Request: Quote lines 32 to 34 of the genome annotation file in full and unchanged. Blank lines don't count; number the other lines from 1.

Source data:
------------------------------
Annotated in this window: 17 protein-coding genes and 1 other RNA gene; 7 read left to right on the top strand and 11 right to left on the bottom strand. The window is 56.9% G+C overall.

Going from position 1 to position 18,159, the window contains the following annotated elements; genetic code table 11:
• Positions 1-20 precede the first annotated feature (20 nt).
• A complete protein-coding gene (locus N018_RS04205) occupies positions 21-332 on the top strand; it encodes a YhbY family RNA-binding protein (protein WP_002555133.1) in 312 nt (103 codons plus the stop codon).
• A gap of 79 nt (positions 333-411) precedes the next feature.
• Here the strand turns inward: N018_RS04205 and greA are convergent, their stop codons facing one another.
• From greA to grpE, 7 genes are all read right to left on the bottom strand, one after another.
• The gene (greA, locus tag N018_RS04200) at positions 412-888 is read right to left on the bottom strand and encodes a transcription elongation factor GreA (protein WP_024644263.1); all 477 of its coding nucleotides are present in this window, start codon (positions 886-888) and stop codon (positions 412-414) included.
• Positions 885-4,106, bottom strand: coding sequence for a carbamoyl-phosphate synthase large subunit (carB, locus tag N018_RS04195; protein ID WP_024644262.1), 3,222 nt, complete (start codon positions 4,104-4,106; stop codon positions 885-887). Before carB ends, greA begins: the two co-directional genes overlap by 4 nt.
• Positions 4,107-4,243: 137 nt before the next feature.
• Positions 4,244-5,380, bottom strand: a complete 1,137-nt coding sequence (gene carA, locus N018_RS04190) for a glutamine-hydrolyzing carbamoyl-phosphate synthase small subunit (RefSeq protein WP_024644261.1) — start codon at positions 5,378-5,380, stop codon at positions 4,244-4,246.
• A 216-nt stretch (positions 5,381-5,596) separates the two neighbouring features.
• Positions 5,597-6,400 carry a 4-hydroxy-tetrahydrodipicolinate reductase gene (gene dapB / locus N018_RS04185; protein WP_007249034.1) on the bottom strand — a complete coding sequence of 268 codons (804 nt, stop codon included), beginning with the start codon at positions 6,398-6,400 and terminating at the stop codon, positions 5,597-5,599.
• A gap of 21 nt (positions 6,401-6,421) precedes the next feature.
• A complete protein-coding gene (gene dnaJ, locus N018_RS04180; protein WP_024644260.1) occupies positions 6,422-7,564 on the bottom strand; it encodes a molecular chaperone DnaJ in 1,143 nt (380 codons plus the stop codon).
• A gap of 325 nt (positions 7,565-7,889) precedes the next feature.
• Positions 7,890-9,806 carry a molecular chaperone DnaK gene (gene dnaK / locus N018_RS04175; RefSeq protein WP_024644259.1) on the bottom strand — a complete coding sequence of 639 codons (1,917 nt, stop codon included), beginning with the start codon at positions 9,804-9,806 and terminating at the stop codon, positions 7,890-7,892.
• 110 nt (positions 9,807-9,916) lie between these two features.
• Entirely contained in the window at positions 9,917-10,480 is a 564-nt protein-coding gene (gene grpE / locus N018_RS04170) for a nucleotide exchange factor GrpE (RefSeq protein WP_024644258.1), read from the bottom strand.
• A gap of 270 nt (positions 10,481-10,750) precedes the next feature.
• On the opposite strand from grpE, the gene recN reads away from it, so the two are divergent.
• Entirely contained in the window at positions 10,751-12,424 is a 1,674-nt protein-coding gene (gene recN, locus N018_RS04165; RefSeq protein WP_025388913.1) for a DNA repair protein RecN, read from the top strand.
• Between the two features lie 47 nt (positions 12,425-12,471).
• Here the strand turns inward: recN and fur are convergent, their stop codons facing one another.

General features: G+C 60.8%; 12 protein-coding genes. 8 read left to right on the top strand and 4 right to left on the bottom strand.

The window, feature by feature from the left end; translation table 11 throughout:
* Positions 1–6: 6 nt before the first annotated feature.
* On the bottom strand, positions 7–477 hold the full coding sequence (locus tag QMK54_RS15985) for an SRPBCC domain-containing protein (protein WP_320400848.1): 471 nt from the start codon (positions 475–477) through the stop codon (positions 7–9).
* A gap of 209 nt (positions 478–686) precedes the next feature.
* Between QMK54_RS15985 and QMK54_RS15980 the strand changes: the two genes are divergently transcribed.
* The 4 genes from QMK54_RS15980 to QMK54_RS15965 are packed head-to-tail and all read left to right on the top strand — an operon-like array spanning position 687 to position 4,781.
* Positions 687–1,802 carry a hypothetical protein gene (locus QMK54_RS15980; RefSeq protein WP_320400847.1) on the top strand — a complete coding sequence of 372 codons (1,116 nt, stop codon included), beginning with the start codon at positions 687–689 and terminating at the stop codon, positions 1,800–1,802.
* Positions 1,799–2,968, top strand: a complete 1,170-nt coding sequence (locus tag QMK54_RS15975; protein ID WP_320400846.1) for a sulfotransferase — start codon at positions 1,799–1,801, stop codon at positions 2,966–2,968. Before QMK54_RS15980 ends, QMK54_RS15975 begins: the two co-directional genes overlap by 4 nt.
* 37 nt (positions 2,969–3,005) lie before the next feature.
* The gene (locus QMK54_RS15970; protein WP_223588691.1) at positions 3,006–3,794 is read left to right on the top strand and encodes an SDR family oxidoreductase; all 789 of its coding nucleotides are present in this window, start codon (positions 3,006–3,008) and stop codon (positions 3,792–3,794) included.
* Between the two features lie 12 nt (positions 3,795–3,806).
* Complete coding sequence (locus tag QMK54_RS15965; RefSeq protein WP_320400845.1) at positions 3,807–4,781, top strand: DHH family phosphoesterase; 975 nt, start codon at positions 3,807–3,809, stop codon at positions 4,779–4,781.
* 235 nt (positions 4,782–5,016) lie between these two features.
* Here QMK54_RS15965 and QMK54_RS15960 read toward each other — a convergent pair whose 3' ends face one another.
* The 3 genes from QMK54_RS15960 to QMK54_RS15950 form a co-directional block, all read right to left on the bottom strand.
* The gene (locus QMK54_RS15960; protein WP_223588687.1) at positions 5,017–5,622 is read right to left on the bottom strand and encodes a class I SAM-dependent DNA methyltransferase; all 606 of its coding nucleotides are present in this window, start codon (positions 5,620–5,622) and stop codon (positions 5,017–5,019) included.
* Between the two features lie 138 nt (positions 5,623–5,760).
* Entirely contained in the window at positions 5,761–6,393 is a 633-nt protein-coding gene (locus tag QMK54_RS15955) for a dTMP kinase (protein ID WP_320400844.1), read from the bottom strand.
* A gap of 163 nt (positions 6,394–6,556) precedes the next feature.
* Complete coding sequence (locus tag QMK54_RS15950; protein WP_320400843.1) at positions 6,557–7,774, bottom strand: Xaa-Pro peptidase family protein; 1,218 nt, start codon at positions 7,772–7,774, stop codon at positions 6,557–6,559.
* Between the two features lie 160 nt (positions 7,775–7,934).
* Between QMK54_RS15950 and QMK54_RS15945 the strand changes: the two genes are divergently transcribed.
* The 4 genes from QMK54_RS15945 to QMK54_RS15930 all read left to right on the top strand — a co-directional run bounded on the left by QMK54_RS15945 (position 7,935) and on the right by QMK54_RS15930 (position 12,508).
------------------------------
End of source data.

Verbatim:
* Positions 687–1,802 carry a hypothetical protein gene (locus QMK54_RS15980; RefSeq protein WP_320400847.1) on the top strand — a complete coding sequence of 372 codons (1,116 nt, stop codon included), beginning with the start codon at positions 687–689 and terminating at the stop codon, positions 1,800–1,802.
* Positions 1,799–2,968, top strand: a complete 1,170-nt coding sequence (locus tag QMK54_RS15975; protein ID WP_320400846.1) for a sulfotransferase — start codon at positions 1,799–1,801, stop codon at positions 2,966–2,968. Before QMK54_RS15980 ends, QMK54_RS15975 begins: the two co-directional genes overlap by 4 nt.
* 37 nt (positions 2,969–3,005) lie before the next feature.